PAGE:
Conditioned to Grieve or Dead Inside: Line of Duty Deaths and Mental Resilience

– Executive Summary

Between January 1, 2021, and December 31, 2021, 141 firefighters have died in the line of duty in the United States.[1] Given the nature of their chosen profession, firefighters can expect to attend about as many funerals every year. These line-of-duty funerals have anywhere from several hundred to several thousand uniformed members in attendance on the day of the service. Culturally, attending line-of-duty funerals is considered a requirement of the job. When the death of a member occurs, firefighters show up to validate the sacrifice. So ingrained is funeral attendance in the firefighting culture that both the Uniformed Firefighters Association  and the Uniformed Fire Officers Association  established a line-of-duty fund for members to attend line-of-duty funerals in other cities.

There are ancient and historical precedents for death rituals that are consistently observed by only a few groups in modern societies, firefighters being one of the foremost.[2] However, despite all the funerals, firefighters do not seem to be especially traumatized by so much death, contradictory to research on critical incident stress management or post-traumatic stress disorder, particularly as it relates to cumulative effects.[3] This thesis seeks to understand what factors, if any, can be found that contribute to the mental resilience of firefighters.

Chapter I includes the literature review and analyzes the critical role death rituals have played in the development of communities and passed down from generation to generation as a tradition. These traditions are meaningful for the survivors and community’s health, according to Renfrew, Boyd, and Morley,[4] who suggested a recurring theme in burial traditions throughout history: remembrance.[5] The authors defined these rituals accordingly: “Deathways include actions and social performances attending to the death, mourning, disposal, and remembrance of deceased individuals.”[6] This definition is applicable today and provides the basis for continued adherence to a basic condition of community development and sustainment. Adherence to death rituals is contradictory to the modern phenomenon of death denial and avoidance behavior.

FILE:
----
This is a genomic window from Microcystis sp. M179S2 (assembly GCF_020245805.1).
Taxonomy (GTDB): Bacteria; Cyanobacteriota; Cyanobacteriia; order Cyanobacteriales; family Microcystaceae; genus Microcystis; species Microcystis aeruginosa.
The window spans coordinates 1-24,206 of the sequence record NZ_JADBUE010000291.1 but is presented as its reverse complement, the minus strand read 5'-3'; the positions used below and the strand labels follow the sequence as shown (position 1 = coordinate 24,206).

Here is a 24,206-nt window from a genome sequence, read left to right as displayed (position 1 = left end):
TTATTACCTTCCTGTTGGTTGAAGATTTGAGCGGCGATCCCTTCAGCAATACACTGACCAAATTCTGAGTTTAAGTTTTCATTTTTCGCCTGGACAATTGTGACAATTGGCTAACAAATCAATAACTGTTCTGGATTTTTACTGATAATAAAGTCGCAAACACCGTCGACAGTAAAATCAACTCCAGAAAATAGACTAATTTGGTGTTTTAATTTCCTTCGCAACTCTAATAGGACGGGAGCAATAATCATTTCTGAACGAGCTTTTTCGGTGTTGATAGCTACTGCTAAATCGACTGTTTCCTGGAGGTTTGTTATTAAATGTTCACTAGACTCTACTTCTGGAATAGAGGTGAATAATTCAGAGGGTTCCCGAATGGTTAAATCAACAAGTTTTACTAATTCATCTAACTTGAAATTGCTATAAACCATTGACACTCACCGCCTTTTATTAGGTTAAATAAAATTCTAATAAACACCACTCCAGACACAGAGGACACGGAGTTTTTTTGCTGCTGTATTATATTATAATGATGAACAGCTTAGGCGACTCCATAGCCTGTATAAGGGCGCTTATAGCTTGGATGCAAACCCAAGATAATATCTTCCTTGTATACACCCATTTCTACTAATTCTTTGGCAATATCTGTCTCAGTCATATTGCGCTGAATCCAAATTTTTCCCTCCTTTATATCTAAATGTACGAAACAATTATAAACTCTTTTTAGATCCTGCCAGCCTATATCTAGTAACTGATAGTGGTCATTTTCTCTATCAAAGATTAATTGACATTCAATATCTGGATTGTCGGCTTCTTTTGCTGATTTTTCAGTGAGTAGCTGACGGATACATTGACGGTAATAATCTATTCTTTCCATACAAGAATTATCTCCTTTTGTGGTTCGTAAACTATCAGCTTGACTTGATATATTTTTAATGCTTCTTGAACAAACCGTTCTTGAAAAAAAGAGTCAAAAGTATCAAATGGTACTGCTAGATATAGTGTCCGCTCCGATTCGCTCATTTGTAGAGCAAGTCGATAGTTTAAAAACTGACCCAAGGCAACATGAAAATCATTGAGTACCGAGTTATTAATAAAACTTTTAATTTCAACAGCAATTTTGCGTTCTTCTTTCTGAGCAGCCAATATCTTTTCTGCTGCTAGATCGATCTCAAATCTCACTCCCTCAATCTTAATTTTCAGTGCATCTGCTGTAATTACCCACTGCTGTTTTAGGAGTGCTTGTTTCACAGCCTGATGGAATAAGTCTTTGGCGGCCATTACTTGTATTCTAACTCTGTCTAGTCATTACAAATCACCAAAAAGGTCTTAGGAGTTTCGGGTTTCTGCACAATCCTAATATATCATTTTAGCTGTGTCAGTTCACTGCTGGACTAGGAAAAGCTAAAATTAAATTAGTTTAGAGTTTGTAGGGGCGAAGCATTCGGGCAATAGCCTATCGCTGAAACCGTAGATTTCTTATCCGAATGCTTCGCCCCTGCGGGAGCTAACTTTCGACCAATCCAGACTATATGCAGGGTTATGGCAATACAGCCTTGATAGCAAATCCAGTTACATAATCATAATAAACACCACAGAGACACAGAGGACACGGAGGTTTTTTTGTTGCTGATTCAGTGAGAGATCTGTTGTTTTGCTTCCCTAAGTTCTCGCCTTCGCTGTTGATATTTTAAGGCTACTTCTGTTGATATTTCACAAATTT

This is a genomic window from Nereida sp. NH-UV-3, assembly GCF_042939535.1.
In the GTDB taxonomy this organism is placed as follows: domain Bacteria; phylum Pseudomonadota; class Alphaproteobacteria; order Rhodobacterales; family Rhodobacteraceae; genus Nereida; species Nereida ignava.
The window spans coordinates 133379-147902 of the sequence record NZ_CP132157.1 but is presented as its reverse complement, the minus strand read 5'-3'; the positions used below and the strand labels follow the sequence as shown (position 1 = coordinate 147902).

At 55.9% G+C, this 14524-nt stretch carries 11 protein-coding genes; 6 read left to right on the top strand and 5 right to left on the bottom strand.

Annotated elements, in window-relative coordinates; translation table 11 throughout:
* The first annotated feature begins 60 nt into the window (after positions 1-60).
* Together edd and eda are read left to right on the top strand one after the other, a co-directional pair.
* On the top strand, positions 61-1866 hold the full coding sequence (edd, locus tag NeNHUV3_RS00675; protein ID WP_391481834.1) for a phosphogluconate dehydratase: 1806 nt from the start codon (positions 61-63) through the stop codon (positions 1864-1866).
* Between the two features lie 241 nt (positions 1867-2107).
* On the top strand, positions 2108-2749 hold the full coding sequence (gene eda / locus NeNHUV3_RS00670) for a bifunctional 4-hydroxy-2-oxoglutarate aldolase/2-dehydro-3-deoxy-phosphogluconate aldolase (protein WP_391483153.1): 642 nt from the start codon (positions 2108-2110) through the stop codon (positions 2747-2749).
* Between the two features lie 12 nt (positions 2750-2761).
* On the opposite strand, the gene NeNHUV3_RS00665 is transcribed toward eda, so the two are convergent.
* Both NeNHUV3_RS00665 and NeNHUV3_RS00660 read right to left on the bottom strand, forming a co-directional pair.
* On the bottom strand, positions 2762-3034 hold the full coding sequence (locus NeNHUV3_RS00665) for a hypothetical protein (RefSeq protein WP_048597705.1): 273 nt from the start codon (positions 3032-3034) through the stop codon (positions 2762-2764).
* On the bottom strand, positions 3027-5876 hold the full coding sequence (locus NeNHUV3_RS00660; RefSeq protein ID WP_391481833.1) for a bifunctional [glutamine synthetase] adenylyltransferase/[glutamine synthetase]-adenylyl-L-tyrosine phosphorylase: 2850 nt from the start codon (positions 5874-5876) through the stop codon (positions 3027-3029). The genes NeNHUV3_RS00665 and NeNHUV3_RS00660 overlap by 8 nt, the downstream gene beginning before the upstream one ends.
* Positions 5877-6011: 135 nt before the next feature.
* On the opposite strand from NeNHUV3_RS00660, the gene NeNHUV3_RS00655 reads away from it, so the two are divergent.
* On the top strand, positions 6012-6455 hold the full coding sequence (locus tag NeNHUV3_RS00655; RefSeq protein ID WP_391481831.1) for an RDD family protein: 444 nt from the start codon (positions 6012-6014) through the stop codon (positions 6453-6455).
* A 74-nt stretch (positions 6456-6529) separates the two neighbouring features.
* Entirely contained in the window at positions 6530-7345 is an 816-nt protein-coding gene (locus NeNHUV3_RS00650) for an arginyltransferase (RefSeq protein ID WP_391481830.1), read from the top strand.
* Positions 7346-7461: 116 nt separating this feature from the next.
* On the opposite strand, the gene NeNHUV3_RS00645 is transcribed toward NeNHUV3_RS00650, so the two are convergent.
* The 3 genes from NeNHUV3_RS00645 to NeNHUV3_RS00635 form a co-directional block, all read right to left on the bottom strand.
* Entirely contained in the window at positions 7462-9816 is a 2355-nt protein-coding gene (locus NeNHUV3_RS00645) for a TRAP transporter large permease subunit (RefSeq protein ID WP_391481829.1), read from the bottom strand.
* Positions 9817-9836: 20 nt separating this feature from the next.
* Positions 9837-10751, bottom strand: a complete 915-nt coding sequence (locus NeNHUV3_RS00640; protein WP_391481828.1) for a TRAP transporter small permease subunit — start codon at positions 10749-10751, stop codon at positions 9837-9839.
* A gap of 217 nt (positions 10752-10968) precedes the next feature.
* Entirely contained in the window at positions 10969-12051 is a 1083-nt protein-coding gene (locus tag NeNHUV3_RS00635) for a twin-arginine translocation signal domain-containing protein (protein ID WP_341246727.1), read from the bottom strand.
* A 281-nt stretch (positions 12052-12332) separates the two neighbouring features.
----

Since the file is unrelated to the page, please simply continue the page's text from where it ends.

Chapter II examines the role of death rituals from ancient civilizations through modern times and across a variety of cultures and communities. It discusses cultural norms, religious and spiritual beliefs, Eastern and Western perspectives, and secular and atheist views on death and death rituals. In addition, it examines death denial, a relatively modern phenomenon primarily caused by advances in modern medicine and the “inconvenience” of death in advanced societies.

Chapter III discusses modern death anxiety before discussing death among professionals, broadly categorized as non–death-related (NDR) occupations and death-related (DR) occupations. Those in DR occupations experience more exposure to death than NDR occupations and the general population.[7] Despite the prevalence of death anxiety in modern society, DR occupations in general demonstrate at least the same or better resilience to death than the general population and those in NDR occupations.[8] 

Among DR occupations, there are cultural, educational, and social identity variables that either facilitate or inhibit community and individual mental resilience when death occurs.[9] Understanding how each DR occupation encounters, copes, and assimilates death and death anxiety is significant in understanding the foundational elements that support individual mental resilience when a death occurs. Those foundational elements: culture, community, and social identity, have a long history of supporting community and individual resilience when encountering death. Each DR occupation, however, save the fire service, is either missing one of these foundational elements or is unable to support the individual and community need for death rituals from a structural or practical perspective. The fire service demonstrates both structural and social variables that further delineate a distinction which facilitates better community and individual mental resilience when encountering death and the death of a co-worker in the line of duty.